This changes everything – Documentary Review

this-changes-everythingPollution and climate change are not problems that affect polar bears and some other distant animal species, instead they are closely intertwined with the story of our economic system during the last 400 years – this is the story told by the movie ‘This changes everything’. It is based on a book of the same name authored by activist Naomi Klein.

In the film, the viewer is taken on a journey around the world through places where battles related to environment are being fought. By studying various traditional communities that are on the front lines of this war, the film makes the point that environmental destruction is not human nature, but a by-product of capitalist growth.

Starting from the industrial revolution, man has been out on a journey to control the environment for his needs – and as is later pointed out, these needs are actually the needs of the capitalist machine, one that requires endless growth. The film evokes the viewers’ emotions, with scenes of pristine landscapes, such as boreal forests in Alberta, Canada, wilderness of Montana, USA, and green hill slopes in Halkidiki, Greece; then proceeding to show capitalism rampaging and pillaging.

Tar sands mining in Alberta causes oil spills. Montana is seeing a flurry of development – oil drilling, building oil pipelines, coal mining, coal trains, and so on. Greece is at the mercy of creditors after the 2008 financial crisis, every last resource that they have has to be offered to investors – the hills of Halkidiki will be mined for gold by a Canadian company Eldorado. A lot of oil drilling is also proposed in Greece. These developments are coming at a time when the dangers of fossil fuels and global warming are well-understood and recognized.

At each of these locations, it is local communities that resist the projects (of mining, drilling, etc). In the North American examples, native First Nations communities are leading the fight against corporate plunder of the environment. In Greece there have been massive protests against policies of austerity and hand-over of resources to foreign corporations.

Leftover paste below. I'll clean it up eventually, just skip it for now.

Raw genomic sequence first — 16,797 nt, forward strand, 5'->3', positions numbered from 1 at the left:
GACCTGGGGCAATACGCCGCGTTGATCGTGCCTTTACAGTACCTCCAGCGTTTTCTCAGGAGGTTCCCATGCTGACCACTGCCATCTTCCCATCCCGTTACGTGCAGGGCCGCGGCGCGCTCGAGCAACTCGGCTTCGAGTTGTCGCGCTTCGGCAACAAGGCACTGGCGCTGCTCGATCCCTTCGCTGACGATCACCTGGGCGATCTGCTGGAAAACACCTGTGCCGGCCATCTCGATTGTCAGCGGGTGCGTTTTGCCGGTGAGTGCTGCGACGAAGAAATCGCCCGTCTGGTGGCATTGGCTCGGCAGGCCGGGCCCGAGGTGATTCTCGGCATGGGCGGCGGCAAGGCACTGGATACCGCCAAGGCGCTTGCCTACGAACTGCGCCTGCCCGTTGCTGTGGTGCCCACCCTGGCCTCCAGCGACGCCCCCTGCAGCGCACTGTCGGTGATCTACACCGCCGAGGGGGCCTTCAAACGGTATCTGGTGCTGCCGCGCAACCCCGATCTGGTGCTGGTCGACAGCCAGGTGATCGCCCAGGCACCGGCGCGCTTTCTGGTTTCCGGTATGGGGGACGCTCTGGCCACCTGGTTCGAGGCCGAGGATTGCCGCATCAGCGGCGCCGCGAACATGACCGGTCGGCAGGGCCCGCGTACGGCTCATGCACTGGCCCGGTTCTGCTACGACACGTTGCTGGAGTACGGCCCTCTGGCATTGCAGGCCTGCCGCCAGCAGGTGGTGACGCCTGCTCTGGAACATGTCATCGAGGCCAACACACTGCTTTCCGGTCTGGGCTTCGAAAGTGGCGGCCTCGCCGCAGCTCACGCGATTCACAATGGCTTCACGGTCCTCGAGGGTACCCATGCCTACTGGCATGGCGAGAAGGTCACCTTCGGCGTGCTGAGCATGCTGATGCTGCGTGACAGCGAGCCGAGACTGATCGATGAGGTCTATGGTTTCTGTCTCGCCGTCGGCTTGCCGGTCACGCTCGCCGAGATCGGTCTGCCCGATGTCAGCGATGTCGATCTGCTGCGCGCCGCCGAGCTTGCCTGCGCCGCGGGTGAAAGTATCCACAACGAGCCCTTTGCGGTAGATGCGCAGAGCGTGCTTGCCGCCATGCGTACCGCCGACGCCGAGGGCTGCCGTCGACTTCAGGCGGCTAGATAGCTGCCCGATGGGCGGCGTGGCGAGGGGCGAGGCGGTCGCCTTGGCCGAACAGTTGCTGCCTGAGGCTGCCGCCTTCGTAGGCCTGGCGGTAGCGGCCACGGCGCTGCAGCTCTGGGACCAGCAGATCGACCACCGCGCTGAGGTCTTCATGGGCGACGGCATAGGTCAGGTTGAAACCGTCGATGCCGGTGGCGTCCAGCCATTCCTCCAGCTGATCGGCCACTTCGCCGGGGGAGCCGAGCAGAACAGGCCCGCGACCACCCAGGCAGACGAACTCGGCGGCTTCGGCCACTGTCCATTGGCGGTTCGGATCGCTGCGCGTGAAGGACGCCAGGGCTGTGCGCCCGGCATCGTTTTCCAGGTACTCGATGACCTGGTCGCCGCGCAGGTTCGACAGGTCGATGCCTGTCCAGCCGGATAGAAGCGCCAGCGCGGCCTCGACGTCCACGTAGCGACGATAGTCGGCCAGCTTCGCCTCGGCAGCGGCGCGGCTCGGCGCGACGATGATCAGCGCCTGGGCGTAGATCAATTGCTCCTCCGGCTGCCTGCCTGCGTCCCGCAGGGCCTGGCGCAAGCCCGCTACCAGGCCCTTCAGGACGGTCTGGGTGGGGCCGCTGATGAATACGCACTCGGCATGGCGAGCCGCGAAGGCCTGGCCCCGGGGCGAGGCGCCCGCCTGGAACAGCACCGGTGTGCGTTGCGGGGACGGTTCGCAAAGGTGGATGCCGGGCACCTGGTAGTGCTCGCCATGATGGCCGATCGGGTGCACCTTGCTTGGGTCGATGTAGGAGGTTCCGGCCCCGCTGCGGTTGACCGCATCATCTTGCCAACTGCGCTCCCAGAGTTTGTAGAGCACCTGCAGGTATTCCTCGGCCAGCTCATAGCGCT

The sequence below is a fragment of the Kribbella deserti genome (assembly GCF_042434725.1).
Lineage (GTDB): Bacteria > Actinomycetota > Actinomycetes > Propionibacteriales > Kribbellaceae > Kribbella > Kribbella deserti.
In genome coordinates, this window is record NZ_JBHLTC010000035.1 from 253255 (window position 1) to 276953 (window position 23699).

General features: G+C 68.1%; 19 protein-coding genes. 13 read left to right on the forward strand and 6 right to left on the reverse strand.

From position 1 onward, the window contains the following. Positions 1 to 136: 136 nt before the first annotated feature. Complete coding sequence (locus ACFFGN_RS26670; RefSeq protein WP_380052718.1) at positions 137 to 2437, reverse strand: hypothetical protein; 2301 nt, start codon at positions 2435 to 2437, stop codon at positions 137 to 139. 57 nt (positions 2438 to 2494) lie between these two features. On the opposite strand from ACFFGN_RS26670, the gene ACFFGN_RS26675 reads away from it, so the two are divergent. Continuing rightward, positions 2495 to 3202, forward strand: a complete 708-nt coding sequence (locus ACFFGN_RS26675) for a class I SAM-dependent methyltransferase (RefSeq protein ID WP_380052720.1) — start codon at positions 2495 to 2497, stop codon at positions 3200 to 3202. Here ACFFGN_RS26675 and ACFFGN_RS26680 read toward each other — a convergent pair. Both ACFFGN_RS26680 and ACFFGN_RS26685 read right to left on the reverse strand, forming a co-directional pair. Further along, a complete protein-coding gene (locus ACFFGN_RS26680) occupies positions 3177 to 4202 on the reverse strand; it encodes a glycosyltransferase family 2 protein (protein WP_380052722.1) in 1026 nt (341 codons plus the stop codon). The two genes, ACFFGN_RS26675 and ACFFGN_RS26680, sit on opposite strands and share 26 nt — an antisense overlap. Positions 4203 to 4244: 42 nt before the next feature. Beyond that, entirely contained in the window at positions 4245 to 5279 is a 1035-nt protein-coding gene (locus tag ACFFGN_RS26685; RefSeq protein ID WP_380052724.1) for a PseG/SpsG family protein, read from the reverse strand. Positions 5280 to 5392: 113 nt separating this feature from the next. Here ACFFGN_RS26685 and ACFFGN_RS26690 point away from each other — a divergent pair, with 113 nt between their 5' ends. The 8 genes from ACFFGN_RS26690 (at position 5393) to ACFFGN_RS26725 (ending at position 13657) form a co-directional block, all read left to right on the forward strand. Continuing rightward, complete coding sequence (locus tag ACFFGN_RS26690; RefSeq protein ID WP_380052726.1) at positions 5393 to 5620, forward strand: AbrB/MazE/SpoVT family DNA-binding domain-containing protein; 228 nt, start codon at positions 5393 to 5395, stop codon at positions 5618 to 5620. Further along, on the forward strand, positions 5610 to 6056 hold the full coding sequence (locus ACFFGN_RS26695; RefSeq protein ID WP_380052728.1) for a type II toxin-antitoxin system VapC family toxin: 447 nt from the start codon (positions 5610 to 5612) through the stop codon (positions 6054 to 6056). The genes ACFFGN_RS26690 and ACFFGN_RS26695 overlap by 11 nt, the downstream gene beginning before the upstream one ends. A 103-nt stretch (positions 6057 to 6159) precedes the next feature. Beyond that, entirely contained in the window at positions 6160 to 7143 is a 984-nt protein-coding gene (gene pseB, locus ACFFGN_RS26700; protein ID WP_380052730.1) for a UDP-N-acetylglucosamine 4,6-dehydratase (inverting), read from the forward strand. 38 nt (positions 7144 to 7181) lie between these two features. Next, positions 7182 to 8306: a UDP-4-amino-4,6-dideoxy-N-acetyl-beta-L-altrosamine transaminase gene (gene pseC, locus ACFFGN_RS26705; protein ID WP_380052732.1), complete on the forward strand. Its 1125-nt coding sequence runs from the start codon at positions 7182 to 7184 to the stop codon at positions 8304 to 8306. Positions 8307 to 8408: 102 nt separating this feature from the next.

In contrast to local communities, who have preserved their environments, and have led sustainable lives with environment for generations, corporates and governments have no incentive to care for those environments. They make decisions based on profits, in distant meetings.  The film makes a point here of the importance of giving back power and agency to local communities, with regards to the management of resources and production of energy.

We next travel to the developing world – the new frontier in the quest for profits. Sompeta in Andhra Pradesh is a coastal community, whose wetlands were under threat because of a proposed coal-based thermal power plant. The community understood very clearly that there was nothing in it for them – and that the would lose their sources of subsistence and would be reduced to wage labour. The community fought, and won. The plan for the thermal power plant was dropped. But the larger picture in India is grim. There are about 500 (coal-based) thermal power plants proposed across the country, as policy makers chase the mirage of double digit growth. The struggles against these have been led by the poor – casting doubts over the claims that economic growth will alleviate poverty.

Part of the solution, suggested by the film, is renewable energy. China and Germany are held up as examples. Germany depends on renewable sources for about 70% of its electricity. It has also shifted from  centralized to distributed power generation.  China is now the largest producer of solar panels. China plans to shut down down its last coal-powered plants in 2016.

The film resorts to a simplistic mantra – build renewable energy, create jobs! The viewer is left recollecting the scenes of the solar factory in China, which is not very different from other vast factories; which pollute and exploit workers. For example Chinese start-ups are known to dump silicon tetrachloride without recycling, which is a poisonous byproduct of solar cell manufacture. This system doesn’t change underlying systems of capitalism – one thing is replaced by another.

The other positive example, Germany, is also problematic. In the discussion following the film, a German audience member pointed out that Germany is still a very consumerist society. Solving the problem of the environment is going to require much more – consuming less and consuming differently, and most importantly reorganizing our economic system so that the engine of profit motive is retired to the garage!

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